Young parents often tell me that they don’t need a will because they don’t own very much. Even if that’s true, there is one very important reason to make a will: the possibility that you and your spouse might die before your children reach adulthood. Until a guardianship is put in place, your relatives or friends who would otherwise be capable of raising your children would have no authority to do so. Without a guardianship, they would have no authority to make medical decisions, educational decisions, or financial decisions for the child.
Ark. Code Ann. § 28-65-204 states that in appointing a guardian, courts must give preference to qualified individuals whom you request in your will. This means that you have the opportunity to tell the court in advance who you believe is most qualified to take care of your child, and courts on in the most extreme circumstances contravene the wishes of the parent.
Further, Ark. Code Ann. § 28-73-401(1) allows you to declare the guardian to be a trustee of your assets that would otherwise pass straight to your children. By so doing, you can instruct the guardian when to distribute your assets to your child and on what terms.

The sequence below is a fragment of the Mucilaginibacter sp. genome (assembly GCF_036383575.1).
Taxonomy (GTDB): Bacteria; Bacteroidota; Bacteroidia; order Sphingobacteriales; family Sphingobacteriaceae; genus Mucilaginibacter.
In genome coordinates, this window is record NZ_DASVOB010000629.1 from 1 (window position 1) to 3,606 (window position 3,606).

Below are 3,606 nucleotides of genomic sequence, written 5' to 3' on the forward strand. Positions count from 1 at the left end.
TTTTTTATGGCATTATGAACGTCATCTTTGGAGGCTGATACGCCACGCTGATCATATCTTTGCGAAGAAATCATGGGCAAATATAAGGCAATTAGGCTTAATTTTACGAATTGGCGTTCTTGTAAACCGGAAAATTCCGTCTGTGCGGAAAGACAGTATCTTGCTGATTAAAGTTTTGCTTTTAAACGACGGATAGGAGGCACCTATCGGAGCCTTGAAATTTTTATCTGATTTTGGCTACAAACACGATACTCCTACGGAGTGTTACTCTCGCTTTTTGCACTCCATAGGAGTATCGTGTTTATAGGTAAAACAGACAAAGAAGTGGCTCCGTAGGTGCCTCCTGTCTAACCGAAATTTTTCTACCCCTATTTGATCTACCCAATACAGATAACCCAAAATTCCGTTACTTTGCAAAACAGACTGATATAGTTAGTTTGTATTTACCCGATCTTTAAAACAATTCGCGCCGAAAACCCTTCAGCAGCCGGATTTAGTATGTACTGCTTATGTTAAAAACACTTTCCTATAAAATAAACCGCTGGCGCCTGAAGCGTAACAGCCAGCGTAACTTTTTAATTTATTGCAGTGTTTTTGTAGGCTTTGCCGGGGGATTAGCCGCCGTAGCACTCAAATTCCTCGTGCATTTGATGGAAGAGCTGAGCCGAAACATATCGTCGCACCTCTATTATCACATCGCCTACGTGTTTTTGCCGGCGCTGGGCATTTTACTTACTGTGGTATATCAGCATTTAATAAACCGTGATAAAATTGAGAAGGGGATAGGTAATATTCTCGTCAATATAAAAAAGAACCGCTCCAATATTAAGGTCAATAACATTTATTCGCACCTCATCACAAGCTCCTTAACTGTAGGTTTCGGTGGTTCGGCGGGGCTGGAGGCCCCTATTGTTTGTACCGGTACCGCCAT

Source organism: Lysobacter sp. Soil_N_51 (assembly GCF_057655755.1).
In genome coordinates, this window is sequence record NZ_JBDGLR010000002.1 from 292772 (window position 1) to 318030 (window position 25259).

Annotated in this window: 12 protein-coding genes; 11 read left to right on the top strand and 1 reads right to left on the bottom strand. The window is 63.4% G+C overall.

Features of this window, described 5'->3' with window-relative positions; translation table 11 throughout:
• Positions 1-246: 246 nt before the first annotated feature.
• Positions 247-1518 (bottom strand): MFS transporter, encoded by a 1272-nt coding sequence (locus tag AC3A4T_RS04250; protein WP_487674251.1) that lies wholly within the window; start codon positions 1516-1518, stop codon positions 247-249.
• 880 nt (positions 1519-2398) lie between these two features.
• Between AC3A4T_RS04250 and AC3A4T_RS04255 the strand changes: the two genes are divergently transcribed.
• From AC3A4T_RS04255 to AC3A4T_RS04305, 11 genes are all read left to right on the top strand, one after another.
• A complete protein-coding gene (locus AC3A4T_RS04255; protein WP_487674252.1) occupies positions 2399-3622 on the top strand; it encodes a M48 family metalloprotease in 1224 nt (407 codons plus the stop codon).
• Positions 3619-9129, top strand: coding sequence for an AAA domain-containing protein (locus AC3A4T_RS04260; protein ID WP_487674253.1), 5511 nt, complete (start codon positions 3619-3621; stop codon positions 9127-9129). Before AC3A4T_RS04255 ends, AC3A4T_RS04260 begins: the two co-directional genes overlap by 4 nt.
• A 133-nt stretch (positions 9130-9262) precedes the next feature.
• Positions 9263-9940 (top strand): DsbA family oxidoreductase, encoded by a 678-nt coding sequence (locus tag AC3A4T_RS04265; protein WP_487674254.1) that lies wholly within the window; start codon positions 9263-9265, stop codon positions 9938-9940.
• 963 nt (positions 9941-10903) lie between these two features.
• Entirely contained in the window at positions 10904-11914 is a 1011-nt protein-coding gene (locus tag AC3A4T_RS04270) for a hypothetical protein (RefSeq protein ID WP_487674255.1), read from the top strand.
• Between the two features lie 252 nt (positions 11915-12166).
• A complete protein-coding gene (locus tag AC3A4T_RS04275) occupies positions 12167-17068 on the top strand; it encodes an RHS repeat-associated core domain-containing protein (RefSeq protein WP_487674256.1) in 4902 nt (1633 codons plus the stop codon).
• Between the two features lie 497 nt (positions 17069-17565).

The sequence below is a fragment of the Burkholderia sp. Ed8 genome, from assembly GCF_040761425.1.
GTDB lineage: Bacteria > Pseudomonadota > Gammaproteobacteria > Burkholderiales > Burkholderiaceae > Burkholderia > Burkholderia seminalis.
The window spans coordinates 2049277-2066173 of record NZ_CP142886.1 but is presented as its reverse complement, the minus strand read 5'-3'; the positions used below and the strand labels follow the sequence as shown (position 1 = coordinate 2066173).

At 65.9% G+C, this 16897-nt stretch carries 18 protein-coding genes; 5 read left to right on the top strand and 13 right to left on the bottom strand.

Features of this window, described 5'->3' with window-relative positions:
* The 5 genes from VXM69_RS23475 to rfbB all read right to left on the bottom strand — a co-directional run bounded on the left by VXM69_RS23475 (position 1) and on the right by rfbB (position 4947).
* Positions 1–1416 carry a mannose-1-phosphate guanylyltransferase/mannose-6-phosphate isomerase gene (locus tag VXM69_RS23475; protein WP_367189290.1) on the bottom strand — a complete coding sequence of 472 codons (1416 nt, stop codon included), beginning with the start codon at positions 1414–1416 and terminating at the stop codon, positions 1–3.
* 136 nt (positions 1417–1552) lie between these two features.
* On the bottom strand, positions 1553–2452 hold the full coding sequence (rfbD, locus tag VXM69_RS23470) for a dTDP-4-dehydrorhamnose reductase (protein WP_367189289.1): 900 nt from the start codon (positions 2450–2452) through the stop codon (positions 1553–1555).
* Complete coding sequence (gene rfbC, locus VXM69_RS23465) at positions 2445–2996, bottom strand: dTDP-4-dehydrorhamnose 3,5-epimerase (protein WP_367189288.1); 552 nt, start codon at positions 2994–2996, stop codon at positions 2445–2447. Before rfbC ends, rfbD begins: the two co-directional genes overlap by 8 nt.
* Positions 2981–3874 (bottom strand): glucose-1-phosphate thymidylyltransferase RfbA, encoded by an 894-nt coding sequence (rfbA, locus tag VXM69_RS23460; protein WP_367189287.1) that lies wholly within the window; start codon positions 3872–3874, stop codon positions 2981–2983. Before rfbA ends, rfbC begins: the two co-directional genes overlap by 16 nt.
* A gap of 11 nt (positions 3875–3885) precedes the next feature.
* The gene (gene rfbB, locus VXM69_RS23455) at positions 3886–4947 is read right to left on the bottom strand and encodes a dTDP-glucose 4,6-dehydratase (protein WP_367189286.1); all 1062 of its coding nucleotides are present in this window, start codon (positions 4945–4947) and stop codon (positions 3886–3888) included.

Failure to choose a guardian opens the door to all kinds of potential problems for your child. It’s not uncommon for family members to fight over who should be made guardian—especially in laws. It’s also possible that a close family friend might be more capable of taking care of your children than any of your relatives. Yet, without stating a preference in a will, your relatives will almost always have preference over all others.
All that to say, I believe that you do your children a great service by executing a will. If you’ve never made a will, give me a call.